I read this as part of a book club. Although I wasn’t sure about it at the beginning, it got much better as it went on. The start has far too much info dumping about Alex’s past which took me out of the present story and made me lose interest. I got pretty bored of all the recap about her life. If it hadn’t been for the book club, that really would have put me off and I might not have carried on reading. Fortunately, I did carry on and things picked up. The first half was quite slow but I was intrigued, especially when it started getting creepy. The latter half of the book is much faster and I finished it quite quickly once I got to that point as the pace was full on. Although I like that it got really intense and fast paced, I think the first half could have been paced better so there wasn’t such a dramatic shift.

There’s not much I can say about the plot without giving away spoilers! It reminded me of a strange mix of The Host, National Treasure and Indiana Jones. I liked the mystery and adventure element – I do love a good hidden clue. There isn’t really an explanation for the infection and how or why it came to Earth in a meteor shower, but I’m guessing that’s something that will be dealt with more in the next books in the series. The middle section was particularly creepy once people started changing as a result of the infection, and the author did this suspenseful aspect really well.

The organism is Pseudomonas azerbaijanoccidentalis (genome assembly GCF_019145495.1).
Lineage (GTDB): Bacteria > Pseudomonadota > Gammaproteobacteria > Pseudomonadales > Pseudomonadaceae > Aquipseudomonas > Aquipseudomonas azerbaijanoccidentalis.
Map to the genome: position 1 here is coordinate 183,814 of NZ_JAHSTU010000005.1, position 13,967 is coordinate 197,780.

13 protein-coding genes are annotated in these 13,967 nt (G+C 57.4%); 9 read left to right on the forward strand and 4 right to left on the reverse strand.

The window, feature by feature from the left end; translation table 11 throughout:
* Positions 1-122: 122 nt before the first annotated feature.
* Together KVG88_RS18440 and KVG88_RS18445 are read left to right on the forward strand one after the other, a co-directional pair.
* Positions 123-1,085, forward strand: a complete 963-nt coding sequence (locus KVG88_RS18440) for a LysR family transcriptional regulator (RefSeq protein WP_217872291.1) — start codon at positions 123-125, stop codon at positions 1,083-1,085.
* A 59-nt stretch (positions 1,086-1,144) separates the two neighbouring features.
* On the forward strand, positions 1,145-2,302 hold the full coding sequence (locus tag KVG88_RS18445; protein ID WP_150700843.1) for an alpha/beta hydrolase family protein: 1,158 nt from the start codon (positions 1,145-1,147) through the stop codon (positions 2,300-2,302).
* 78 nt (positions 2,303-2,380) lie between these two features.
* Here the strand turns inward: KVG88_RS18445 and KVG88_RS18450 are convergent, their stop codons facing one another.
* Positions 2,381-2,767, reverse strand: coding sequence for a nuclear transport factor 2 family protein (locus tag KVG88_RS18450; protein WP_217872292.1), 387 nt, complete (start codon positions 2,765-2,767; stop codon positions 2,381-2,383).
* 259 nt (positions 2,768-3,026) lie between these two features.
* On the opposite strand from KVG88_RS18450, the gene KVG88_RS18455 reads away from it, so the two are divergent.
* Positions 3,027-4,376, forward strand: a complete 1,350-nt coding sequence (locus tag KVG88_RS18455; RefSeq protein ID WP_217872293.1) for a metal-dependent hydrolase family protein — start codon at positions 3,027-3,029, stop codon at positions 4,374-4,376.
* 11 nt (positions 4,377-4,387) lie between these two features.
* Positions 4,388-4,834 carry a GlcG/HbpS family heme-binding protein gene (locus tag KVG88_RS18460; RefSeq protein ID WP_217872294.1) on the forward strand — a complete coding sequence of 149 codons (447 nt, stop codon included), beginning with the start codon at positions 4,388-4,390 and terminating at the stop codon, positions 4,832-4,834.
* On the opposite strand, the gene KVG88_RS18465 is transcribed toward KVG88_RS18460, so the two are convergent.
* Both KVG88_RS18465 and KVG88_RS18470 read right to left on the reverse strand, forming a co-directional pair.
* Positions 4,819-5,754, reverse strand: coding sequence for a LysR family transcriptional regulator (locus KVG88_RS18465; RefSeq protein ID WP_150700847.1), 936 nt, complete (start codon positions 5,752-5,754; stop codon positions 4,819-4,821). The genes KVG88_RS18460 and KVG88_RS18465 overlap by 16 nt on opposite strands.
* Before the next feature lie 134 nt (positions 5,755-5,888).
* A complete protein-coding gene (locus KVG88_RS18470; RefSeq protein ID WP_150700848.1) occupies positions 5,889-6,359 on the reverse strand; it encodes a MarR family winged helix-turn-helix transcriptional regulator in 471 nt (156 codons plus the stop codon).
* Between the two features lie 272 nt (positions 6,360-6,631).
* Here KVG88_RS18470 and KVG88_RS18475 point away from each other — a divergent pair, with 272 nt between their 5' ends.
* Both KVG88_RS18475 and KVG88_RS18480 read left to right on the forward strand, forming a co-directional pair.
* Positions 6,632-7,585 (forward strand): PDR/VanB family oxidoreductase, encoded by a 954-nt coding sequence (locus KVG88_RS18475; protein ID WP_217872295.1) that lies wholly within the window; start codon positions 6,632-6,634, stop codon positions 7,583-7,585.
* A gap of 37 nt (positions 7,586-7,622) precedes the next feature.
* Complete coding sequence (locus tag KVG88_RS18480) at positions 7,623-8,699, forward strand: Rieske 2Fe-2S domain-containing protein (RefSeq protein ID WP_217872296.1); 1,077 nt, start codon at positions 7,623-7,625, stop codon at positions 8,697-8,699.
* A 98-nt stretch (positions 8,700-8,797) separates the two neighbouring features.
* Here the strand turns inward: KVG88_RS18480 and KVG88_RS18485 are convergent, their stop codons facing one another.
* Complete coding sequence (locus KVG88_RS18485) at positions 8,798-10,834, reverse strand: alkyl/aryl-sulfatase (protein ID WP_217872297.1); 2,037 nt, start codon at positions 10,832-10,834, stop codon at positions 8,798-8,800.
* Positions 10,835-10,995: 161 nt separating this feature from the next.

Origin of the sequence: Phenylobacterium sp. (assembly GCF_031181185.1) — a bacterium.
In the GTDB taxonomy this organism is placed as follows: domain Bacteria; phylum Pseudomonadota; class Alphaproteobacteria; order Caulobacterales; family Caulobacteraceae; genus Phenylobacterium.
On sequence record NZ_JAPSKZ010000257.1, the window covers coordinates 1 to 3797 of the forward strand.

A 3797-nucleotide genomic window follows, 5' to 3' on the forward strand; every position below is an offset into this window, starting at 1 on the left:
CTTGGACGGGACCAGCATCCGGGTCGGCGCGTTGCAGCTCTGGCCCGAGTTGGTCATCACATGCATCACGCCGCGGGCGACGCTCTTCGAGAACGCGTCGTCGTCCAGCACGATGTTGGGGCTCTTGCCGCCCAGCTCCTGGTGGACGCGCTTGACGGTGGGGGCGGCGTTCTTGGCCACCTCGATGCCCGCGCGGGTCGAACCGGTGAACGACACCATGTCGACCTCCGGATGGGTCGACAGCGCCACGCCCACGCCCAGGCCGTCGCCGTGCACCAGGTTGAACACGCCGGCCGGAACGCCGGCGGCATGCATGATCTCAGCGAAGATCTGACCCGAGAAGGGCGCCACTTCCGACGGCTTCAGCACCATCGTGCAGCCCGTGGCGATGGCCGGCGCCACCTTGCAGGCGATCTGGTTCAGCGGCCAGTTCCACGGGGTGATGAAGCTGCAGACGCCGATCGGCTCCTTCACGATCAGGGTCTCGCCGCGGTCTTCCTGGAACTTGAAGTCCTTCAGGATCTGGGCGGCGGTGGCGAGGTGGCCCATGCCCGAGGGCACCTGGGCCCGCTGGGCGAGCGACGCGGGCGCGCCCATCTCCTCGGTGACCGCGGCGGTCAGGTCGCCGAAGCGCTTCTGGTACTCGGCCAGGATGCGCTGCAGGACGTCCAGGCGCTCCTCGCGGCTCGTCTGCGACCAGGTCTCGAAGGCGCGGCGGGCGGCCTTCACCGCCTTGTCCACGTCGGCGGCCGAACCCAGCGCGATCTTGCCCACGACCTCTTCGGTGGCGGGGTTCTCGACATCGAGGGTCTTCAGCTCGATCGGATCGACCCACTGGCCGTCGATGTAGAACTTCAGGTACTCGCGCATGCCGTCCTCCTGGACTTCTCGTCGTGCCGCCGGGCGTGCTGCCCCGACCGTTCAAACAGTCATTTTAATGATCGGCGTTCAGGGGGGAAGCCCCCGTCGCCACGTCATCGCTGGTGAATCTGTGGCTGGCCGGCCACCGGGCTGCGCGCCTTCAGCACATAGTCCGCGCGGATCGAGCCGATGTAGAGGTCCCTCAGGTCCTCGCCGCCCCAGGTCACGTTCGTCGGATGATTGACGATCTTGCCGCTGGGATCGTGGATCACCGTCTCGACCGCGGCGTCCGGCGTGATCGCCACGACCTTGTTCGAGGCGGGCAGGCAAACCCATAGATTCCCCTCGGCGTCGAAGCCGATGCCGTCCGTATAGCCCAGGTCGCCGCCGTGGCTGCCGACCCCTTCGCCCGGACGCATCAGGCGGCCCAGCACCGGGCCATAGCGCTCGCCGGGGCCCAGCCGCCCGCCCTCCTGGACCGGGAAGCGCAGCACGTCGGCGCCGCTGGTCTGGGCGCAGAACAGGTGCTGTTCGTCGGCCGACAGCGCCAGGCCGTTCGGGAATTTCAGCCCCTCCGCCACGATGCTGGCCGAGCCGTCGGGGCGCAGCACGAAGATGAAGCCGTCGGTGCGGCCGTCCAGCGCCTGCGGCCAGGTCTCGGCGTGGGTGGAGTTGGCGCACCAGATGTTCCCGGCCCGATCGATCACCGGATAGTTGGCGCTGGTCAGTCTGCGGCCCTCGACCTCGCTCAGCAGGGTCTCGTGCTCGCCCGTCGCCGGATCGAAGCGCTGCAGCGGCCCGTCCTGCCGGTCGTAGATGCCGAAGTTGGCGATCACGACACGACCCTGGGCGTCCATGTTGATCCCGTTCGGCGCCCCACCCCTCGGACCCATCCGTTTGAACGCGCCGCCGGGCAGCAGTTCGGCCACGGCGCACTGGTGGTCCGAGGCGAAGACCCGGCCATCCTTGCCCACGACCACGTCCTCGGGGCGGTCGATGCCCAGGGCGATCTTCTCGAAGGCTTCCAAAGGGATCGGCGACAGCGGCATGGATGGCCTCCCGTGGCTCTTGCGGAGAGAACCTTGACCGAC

I liked Alex’s character and the relationship with her brother was shown really well. Their faithful dog companion was also adorable. I thought Chris’s character was great, and I liked that the author didn’t ignore religion. Most YA literature I’ve read, especially science fiction, just seems to ignore religion, but Chris is religious. It just made a nice change for it to be featured in a story, not for any particular plot reason, but just as part of the characterisation.

The first few chapters were more like a 2 star, but it picked up, especially in the second half (which I would have given a 4 star), and I found myself really gripped. The quality of the writing also improved. Overall I enjoyed it but the pacing of the book and the opening few chapters were weak in comparison to other aspects of the book.